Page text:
Cine Colisee

Rue du Pont Neuf 66-68,
Brussels 1000

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Cine Colisee

Viewing: Photo | Street View

Located in the Rue du Pont Neuf, between Rue Neuve and Boulevard Adolphe Max. Built in the 1920’s on the site of the Madrid dance hall, it was first named Commodor Cinema, from 1932 to 1939. It was re-named Cinephone in 1939 and continued with this name until 1954, when it was renovated and became the Cine Colisee.

“The Wild One” with Marlon Brando was shown here second run after the Agora and Plaza cinemas. Some German films were also shown in the late-1950’s. In 1962 it became a duplex, the second cinema in Brussels to be twinned after the Avenue Cinema.

In 1970 it became a triplex, the third screen was built on the site of the Parisiane dance hall nearby. The opening film was “Charly” with Cliff Robertson. The Cine Colisee was closed in 1983 and was demolished. Today a retail shop H&M is on the site.

Contributed by bette andré

Recent comments (view all 7 comments)

paulzak
paulzak on April 6, 2015 at 4:53 pm

My family owned and operated this theater for many years. I have fond memories of spending time in the theaters, seeing the expansion from two to three theaters in the 70s and staying in the penthouse apartment. My great aunt and uncle Stan and Lucia Heiber were the owners.

paulzak
paulzak on April 7, 2015 at 6:45 am

I didn’t quite get it as a kid, but at least one of the screens seemed to be dedicated to sex films. Ilsa, the She Wolf of the SS played one summer. The impressionable teen, who was me, found it intriguing and discussing. I remember trying to understand how my Jewish family could run this crap, but never got a satisfactory answer. Ultimately, my family, survivors of Nazi abuse, pragmatic. They probably figured that sadisdic pervert money was as good as any other.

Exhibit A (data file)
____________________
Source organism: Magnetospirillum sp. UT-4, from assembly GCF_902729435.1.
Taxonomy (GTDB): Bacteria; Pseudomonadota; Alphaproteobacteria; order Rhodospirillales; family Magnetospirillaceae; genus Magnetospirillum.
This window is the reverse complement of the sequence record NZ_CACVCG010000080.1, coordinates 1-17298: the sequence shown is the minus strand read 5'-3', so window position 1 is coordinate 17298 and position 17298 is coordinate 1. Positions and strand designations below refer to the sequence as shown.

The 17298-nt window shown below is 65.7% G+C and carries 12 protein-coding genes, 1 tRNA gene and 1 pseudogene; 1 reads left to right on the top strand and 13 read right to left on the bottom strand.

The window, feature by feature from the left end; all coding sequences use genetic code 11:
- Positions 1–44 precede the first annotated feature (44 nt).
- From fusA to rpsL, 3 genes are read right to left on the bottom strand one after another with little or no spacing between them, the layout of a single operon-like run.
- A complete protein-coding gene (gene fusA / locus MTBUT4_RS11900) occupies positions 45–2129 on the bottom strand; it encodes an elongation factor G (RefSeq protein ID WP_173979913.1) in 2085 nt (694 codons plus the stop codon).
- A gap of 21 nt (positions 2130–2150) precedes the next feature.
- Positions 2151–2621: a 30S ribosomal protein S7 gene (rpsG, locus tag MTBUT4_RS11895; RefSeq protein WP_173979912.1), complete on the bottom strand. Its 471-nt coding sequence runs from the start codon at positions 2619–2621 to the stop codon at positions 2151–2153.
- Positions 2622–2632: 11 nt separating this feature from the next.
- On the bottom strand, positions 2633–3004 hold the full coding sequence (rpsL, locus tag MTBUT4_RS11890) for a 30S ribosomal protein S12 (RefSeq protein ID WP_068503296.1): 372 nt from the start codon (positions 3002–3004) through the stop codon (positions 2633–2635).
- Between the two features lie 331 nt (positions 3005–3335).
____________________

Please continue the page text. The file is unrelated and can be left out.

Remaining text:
Henri
Henri on March 29, 2016 at 3:47 am

I used to come from the age of 6 every Saturday lunch time to see the operator doing the test run of the new films while my father was speaking with his friend the owner……

paulzak
paulzak on March 29, 2016 at 8:05 am

Stan was a great raconteur and had many good friends. Many were Jews who’d survived the camps. He, himself, drove for a German officer during the war. Unfortunately, my grade school French wasn’t up to the task and one of the few languages he didn’t speak was English. I was allowed to wander into the projection booths where nice operators taught me how to load and run the projectors. That technology is no longer used, so it was a wonderful thing for us to have seen it. I was also taken to some screenings, but the most interesting was the sign painting shop where the large publicity flats were painted.

Henri
Henri on April 4, 2016 at 10:24 pm

I went to a few football games with him,I was a regular to the cinema from the year 1954 , I remember the first cinema with the beautiful drapes coming down and up and then the second cinema and the third…. The films were on big spools with the frames those were the days. Where are you from and what is your email? Mine is henrizimand@ gmail.com would love to hear from you.

Henri
Henri on April 4, 2016 at 10:26 pm

Oh yes and at night next to the cinema was the nightclub where they would go after 10 pm and it was the most exclusive one and I even met the owner they were friends.

Henri
Henri on April 4, 2016 at 11:13 pm

In the 50' the best films were run in the Colisee and also in the 60' same for the 70' then also the industry went down . I remember also their apartment in kikar hamedinah……

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